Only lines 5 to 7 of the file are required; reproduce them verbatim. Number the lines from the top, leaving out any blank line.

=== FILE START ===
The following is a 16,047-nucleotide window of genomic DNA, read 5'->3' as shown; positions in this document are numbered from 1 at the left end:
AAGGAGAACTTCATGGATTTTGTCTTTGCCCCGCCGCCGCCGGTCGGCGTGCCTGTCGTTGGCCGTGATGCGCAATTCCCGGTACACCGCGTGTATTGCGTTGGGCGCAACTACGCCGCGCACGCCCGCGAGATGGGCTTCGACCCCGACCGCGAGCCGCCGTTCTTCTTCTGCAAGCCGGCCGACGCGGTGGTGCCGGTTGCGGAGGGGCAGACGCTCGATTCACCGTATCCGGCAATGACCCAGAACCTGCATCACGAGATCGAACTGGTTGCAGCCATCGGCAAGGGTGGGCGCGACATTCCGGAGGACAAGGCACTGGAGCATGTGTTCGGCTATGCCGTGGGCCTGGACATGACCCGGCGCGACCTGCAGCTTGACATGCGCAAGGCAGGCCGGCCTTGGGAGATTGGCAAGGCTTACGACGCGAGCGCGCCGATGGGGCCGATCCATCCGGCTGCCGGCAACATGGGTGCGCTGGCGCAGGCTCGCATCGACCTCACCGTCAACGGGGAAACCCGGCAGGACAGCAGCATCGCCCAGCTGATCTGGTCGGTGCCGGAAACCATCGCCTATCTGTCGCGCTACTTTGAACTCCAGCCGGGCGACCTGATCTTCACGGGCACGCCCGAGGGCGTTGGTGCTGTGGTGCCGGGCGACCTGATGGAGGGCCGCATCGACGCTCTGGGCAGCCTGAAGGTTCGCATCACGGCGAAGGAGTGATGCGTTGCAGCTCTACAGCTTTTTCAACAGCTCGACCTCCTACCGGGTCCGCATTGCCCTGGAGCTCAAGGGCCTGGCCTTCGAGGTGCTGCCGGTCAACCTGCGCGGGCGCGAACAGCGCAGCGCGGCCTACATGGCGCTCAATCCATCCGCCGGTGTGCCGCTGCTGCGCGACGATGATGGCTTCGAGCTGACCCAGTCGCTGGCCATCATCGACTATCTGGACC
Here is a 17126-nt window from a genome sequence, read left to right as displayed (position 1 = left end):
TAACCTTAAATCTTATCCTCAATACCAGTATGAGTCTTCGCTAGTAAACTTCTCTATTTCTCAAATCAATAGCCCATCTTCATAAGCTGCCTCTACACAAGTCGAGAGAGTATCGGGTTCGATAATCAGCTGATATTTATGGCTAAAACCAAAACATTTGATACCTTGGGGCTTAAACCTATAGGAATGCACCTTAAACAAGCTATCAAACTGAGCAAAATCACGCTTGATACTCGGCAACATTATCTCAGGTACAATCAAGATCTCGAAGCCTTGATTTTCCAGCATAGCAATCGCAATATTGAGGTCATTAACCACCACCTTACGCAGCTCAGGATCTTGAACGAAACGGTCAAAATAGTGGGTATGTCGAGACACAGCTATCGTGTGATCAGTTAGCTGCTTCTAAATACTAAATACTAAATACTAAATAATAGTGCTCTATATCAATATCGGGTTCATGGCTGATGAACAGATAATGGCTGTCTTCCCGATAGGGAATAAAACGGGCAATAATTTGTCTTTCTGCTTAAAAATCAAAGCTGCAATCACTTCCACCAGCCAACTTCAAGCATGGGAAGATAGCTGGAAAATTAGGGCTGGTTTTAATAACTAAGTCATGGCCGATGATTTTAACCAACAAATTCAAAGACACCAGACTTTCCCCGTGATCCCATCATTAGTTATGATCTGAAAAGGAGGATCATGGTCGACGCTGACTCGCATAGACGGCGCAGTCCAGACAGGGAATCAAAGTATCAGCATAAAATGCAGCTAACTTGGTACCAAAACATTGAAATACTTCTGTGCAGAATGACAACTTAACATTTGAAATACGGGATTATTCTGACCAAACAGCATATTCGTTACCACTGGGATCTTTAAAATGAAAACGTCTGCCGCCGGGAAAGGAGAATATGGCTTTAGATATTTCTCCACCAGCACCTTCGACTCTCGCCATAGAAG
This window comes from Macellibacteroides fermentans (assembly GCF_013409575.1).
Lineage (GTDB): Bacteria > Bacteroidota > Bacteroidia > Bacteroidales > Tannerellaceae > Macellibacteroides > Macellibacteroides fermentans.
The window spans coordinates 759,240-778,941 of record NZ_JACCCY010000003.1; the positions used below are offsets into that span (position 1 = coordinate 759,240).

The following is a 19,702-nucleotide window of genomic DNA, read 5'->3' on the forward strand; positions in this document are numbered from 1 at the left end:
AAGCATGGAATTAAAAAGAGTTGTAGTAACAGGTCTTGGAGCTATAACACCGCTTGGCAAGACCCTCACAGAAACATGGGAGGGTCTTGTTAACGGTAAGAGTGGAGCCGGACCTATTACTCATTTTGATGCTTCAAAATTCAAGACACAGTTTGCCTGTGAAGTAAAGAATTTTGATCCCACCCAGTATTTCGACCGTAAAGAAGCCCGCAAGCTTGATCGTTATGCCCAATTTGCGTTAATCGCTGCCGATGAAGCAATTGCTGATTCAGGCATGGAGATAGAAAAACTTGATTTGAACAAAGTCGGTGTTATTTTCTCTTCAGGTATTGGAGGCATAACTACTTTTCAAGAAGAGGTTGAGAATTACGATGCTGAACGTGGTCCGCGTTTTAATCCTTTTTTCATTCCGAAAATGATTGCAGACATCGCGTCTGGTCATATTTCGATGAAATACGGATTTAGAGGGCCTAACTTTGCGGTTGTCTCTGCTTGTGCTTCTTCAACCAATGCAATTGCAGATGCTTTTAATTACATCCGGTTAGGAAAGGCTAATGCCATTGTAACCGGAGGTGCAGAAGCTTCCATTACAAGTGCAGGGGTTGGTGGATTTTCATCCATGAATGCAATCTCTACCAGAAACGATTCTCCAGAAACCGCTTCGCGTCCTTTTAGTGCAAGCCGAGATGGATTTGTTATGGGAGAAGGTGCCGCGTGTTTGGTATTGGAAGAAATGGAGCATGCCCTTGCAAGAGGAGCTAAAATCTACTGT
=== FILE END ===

This window comes from Macellibacteroides fermentans (assembly GCF_013409575.1).
Lineage (GTDB): Bacteria > Bacteroidota > Bacteroidia > Bacteroidales > Tannerellaceae > Macellibacteroides > Macellibacteroides fermentans.
The window spans coordinates 759,240-778,941 of record NZ_JACCCY010000003.1; the positions used below are offsets into that span (position 1 = coordinate 759,240).